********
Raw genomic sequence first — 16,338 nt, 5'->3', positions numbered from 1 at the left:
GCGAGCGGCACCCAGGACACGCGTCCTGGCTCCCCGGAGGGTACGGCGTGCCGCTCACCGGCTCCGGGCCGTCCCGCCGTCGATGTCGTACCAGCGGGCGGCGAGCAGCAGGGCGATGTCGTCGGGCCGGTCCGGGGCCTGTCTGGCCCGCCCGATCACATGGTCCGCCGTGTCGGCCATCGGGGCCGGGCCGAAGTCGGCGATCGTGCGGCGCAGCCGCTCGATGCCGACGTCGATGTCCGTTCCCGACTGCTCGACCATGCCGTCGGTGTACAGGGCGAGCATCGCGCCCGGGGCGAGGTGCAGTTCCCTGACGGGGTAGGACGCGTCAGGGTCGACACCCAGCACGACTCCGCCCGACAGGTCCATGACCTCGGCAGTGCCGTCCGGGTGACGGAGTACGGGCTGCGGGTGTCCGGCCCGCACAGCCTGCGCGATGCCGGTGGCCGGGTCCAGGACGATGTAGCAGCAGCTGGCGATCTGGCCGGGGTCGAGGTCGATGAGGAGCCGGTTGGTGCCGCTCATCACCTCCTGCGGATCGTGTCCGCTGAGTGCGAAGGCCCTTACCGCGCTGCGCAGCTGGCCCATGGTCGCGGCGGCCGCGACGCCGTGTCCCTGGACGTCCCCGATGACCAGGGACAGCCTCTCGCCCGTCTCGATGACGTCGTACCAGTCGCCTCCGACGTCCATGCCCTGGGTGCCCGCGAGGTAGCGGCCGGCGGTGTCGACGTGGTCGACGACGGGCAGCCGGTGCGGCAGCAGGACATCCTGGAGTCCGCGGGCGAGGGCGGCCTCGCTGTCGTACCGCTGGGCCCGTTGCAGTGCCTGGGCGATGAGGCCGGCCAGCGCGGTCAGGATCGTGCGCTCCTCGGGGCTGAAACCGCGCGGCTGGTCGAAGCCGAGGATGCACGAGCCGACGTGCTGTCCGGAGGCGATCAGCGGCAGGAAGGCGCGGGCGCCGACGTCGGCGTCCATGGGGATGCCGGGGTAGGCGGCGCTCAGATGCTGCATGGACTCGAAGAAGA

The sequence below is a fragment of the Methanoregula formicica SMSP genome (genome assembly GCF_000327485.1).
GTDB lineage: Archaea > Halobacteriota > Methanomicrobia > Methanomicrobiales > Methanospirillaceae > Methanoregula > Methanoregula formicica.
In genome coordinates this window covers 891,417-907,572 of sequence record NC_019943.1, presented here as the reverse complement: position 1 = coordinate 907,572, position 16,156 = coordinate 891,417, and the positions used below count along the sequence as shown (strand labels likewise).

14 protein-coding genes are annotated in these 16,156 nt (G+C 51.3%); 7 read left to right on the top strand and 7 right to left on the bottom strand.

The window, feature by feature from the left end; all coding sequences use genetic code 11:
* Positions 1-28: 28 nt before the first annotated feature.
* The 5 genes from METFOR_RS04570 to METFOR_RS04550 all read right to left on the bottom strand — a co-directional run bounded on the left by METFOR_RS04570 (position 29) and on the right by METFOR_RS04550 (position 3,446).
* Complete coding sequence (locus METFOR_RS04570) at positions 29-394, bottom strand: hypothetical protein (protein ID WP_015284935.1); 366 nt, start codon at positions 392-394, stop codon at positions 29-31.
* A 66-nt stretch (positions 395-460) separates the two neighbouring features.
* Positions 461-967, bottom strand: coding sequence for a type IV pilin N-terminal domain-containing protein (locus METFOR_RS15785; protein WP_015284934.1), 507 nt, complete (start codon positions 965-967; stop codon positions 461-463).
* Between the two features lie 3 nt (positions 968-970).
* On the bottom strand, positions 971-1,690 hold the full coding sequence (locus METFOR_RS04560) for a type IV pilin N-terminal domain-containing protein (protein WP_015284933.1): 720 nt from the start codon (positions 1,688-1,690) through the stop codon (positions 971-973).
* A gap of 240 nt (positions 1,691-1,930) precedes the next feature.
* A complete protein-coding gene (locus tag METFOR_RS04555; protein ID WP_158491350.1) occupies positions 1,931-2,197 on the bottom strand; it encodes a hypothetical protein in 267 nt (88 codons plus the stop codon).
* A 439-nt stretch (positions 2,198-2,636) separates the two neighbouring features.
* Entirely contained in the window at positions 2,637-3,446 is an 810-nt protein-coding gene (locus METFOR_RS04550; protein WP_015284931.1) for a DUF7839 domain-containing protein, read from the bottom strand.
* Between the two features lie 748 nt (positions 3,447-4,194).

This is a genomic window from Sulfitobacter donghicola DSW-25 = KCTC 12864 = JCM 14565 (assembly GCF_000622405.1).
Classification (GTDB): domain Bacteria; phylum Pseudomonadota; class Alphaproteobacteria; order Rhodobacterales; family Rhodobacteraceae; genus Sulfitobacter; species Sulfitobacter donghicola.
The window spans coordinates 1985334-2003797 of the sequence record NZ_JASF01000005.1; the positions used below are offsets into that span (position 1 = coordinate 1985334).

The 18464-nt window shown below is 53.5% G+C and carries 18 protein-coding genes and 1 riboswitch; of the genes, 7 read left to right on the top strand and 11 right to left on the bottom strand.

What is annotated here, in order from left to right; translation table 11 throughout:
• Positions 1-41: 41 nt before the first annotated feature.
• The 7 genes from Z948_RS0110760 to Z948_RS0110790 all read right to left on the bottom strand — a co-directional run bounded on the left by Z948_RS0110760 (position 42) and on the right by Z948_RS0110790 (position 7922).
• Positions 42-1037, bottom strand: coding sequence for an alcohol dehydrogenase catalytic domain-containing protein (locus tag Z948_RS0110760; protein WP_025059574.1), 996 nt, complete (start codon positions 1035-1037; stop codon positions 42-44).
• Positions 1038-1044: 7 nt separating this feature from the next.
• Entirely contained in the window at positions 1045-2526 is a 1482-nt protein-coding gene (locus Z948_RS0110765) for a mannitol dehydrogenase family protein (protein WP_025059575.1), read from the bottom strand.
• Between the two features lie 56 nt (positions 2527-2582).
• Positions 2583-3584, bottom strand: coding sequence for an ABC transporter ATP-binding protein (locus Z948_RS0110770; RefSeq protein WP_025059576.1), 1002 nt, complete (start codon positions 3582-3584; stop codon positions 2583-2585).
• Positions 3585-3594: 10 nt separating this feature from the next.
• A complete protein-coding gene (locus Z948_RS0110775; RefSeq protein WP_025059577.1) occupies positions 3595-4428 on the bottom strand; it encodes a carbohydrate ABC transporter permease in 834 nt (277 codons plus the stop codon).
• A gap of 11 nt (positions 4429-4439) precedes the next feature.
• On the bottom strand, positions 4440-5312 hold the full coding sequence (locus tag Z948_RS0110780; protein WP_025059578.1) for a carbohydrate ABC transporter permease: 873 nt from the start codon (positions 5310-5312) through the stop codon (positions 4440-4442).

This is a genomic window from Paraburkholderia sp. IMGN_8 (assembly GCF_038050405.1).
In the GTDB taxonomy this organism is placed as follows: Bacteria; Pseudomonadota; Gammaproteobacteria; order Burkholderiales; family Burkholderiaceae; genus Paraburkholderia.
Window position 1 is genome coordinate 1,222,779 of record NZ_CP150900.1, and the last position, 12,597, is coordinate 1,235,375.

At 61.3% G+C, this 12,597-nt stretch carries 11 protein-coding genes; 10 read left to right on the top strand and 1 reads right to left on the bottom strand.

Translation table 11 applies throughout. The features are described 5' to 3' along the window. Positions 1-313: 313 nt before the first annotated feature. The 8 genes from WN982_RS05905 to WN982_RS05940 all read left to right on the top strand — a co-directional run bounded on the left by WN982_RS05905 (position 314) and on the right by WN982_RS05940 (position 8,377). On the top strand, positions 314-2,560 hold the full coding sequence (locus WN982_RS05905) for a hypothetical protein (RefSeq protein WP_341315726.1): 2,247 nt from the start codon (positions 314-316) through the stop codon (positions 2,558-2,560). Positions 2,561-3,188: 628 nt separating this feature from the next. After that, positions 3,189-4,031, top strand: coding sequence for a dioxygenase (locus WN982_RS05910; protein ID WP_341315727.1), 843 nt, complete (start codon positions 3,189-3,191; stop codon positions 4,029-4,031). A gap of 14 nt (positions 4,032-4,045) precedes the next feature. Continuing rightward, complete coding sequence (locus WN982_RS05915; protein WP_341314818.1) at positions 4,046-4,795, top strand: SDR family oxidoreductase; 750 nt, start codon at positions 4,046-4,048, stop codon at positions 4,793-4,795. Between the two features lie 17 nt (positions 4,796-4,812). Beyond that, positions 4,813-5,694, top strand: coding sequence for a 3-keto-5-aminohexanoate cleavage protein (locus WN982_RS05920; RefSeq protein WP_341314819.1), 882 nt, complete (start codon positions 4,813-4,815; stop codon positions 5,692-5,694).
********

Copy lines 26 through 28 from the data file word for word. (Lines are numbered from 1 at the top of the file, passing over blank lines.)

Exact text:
• The 7 genes from Z948_RS0110760 to Z948_RS0110790 all read right to left on the bottom strand — a co-directional run bounded on the left by Z948_RS0110760 (position 42) and on the right by Z948_RS0110790 (position 7922).
• Positions 42-1037, bottom strand: coding sequence for an alcohol dehydrogenase catalytic domain-containing protein (locus tag Z948_RS0110760; protein WP_025059574.1), 996 nt, complete (start codon positions 1035-1037; stop codon positions 42-44).
• Positions 1038-1044: 7 nt separating this feature from the next.